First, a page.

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Old German Shepherd Dog breeders


raw, or they prepared meals for their dogs using ingredients from the same sources that they would use for themselves. (Not necessarily the same ingredients, though, as they would use such great by-products as lungs, stomachs, udder, and connective tissue to feed their dogs.) Also, dogs were not routinely spayed or neutered at an early age. During my first two weeks in the USA, however, I personally met two dogs dying from cancer. I thought it was a coincidence, but I was shocked to find out how many pet owners have lost dogs to this disease, as well as were battling many chronic conditions in their dogs, including kidney, liver, and digestive problems, allergies, really poor dental health, etc. All of them fed commercial brands of dog food, sometimes those recommended by their vet.

Vets go to school to study the internal systems of many different types of animals and birds. They also study different animal diseases and how to treat them. They are doctors, not necessarily nutritional experts. Their focus is in helping sick or injured animals, not how to produce healthy, top quality dogs with outstanding coats, joints, bones, skin etc, which can perform at shows and trials, or be used in a breeding program. It’s typically top breeders and show people that have the benefit of years of experience in raising and researching one specific breed of dogs.

Also, most vets usually have only a very general idea about the proper weight of the German Shepherd Dog. They usually don’t have breed specific information and may have limited knowledge of how a German Shepherd puppy develops differently from other breeds of dogs. Most vets, when seeing a German Shepherd puppy in a healthy, fit condition will advise the owner to “put some weight on’em.” Don’t do it! And also don’t follow suggested feeding amounts on your bag of dog food. Most often you have to cut that amount almost in half for your German Shepherd puppy. German Shepherd puppies need to stay very lean while growing. They will grow large, and strong, and fit. If you like a heavier dog, you will always be able to let him "fill in" later, but please do not destroy his growing joints with excess weight during the early growth period.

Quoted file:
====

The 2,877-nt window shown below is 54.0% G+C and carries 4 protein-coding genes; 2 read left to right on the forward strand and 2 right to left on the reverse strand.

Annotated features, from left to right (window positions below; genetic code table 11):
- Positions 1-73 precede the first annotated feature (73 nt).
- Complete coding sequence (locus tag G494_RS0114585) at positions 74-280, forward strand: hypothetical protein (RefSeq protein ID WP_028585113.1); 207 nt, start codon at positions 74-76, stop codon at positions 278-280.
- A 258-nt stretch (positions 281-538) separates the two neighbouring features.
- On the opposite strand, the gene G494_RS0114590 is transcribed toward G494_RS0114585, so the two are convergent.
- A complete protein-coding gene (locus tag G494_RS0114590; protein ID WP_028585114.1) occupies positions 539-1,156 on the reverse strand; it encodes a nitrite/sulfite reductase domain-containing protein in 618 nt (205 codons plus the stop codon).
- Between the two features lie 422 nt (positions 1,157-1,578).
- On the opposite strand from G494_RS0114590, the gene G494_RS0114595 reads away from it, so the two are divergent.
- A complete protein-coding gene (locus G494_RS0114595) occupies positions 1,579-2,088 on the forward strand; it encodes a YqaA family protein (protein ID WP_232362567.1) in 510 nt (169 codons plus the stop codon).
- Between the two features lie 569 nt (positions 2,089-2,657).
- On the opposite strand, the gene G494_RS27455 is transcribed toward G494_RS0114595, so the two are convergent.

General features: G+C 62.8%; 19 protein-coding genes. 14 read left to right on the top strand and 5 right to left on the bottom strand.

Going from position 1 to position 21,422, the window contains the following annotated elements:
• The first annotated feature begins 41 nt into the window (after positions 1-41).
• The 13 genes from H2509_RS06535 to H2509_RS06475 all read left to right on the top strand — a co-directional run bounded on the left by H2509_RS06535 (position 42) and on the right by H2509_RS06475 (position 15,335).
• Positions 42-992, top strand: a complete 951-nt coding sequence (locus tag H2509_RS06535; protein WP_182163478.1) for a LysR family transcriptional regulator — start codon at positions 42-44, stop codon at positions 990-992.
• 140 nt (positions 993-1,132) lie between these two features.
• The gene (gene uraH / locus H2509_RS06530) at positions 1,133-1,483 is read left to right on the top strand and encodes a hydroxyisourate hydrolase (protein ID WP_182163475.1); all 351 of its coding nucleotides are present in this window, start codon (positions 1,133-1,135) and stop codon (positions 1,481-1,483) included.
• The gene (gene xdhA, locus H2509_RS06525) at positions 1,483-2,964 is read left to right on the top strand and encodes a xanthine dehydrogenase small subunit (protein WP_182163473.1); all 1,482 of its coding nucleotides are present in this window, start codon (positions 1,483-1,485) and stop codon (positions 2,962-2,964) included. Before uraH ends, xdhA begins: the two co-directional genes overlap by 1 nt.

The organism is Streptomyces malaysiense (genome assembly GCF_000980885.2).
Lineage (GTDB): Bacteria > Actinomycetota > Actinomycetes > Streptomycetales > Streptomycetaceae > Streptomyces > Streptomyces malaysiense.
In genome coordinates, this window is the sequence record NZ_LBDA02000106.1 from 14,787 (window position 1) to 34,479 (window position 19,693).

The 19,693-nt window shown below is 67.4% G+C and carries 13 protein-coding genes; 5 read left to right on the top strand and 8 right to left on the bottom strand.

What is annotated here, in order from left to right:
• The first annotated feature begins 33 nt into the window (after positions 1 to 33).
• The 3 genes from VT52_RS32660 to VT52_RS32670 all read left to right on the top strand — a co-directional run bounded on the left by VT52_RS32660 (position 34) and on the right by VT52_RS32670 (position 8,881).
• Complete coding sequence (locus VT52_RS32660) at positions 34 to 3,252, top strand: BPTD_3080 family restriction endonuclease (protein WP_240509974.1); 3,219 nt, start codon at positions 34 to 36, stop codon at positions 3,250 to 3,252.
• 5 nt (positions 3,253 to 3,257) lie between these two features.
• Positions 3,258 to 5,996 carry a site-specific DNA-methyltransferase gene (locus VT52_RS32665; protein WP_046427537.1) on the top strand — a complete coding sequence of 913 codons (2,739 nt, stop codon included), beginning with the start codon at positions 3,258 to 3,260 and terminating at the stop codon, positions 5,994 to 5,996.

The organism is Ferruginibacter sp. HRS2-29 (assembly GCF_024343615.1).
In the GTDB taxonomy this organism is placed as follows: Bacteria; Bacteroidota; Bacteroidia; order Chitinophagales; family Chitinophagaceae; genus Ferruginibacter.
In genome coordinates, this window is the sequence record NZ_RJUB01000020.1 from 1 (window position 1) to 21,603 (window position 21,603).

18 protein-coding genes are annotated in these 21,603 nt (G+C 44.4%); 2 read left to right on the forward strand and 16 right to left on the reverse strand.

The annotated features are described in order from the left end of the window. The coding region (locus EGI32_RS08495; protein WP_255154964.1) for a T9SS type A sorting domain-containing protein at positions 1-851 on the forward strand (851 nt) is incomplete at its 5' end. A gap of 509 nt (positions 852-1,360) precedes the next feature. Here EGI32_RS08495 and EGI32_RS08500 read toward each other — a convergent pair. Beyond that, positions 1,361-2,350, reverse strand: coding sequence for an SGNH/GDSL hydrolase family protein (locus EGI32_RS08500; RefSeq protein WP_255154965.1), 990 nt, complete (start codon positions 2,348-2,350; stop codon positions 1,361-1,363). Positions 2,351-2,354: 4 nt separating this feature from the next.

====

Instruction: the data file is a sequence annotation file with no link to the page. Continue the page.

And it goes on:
German Shepherd puppy enjoying a chicken back So, back to feeding your dog. Of course everyone knows that a dog is a carnivore. If you only take a look at a dog’s digestive system, the teeth and skull anatomy, and the way they are built, it becomes very clear that these animals have developed to tear their food off, shear it, not chew or crush it as a cow, horse, or a human would. They have sharp pointed teeth, strong jaw musculature, and don’t have any digestive enzymes in their mouth as humans, for example, do. When they chew things, they only do so to cut their food down into pieces small enough to swallow. Being carnivores, dogs have a very difficult time digesting grains. Animals that evolved to digest grains and whose primary dietary component is carbohydrates, have intestines two-three times longer than that of a dog, and they often “pre-digest” their food while chewing it. They also have different enzymes and acidity levels in their stomach. So when pet food companies use soy in their products, it increases the amount of protein that they can put on the label, but how much of that plant protein will your dog be able to use?

When you feed your dog raw foods such as meat with bones, fat, and organ parts, your dog digests this raw food completely in about 3-5 hours, producing very small stools. When you feed your dog grain-loaded kibble, it may sit in the digestive tract for up to 15 hours, all along poisoning your dog’s system, undermining his immune system, thus predisposing him to cancer and allergies, as well as creating the perfect breeding grounds for worms and other parasites.